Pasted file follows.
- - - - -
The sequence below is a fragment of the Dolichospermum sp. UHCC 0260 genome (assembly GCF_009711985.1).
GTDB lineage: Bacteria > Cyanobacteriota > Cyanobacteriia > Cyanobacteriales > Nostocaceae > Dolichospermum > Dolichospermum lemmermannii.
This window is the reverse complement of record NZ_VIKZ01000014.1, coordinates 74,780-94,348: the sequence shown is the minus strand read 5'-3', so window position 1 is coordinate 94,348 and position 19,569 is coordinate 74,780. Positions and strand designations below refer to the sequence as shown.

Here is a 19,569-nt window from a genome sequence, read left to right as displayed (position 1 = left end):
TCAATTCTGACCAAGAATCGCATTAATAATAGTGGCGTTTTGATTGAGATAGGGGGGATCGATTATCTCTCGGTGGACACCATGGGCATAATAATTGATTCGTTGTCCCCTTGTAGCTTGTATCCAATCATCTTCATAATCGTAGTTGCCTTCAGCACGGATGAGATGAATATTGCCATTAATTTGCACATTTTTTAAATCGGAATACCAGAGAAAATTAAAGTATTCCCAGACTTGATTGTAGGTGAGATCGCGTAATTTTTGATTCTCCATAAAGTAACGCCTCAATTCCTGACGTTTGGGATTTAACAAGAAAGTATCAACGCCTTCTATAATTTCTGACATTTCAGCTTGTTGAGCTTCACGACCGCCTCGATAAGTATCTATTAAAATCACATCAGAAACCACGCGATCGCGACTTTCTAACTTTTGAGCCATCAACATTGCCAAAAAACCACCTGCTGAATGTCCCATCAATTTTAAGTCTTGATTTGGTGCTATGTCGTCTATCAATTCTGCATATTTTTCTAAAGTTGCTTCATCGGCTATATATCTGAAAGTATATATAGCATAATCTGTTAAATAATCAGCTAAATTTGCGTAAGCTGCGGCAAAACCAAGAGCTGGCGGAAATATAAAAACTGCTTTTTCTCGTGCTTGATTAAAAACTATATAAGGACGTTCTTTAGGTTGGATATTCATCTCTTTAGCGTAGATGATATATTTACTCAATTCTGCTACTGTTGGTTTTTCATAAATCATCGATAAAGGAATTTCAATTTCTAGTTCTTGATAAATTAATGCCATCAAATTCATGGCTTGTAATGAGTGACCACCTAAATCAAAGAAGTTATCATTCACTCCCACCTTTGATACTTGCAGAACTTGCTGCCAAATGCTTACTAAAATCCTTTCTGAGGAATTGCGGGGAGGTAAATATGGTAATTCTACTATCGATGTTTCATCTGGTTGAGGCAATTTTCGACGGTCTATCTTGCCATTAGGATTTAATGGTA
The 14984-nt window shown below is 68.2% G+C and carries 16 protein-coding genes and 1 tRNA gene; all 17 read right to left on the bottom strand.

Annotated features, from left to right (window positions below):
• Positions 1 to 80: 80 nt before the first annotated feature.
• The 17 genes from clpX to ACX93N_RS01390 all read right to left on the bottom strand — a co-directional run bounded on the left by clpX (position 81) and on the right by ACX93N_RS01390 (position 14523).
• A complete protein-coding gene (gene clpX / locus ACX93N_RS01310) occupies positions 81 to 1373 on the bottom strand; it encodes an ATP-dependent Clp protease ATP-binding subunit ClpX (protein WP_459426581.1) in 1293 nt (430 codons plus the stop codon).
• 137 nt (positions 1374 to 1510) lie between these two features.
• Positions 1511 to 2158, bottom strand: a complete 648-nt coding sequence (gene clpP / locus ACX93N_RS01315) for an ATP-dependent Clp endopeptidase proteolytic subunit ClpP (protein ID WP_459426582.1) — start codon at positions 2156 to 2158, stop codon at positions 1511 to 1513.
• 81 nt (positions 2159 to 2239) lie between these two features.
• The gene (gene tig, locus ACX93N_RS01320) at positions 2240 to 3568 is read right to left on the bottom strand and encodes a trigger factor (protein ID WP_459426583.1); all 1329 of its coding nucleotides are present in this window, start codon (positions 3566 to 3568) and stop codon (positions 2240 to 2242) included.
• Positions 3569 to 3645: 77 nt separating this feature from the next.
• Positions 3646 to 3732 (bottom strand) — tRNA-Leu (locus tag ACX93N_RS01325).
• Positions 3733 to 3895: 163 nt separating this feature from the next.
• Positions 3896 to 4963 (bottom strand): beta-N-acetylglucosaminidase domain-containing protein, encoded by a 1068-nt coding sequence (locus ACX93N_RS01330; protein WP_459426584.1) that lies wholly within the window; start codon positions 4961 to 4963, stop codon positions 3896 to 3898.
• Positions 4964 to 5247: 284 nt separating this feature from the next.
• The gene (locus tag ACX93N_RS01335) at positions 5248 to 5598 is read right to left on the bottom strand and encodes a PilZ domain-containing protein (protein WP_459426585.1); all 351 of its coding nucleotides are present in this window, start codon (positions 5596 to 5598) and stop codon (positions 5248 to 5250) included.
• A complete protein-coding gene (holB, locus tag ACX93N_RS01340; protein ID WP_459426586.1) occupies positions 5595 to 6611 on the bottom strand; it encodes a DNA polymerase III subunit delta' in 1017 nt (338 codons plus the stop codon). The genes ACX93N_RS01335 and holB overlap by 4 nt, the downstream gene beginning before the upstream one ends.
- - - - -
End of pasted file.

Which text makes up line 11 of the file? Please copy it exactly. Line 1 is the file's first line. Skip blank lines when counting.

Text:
• 137 nt (positions 1374 to 1510) lie between these two features.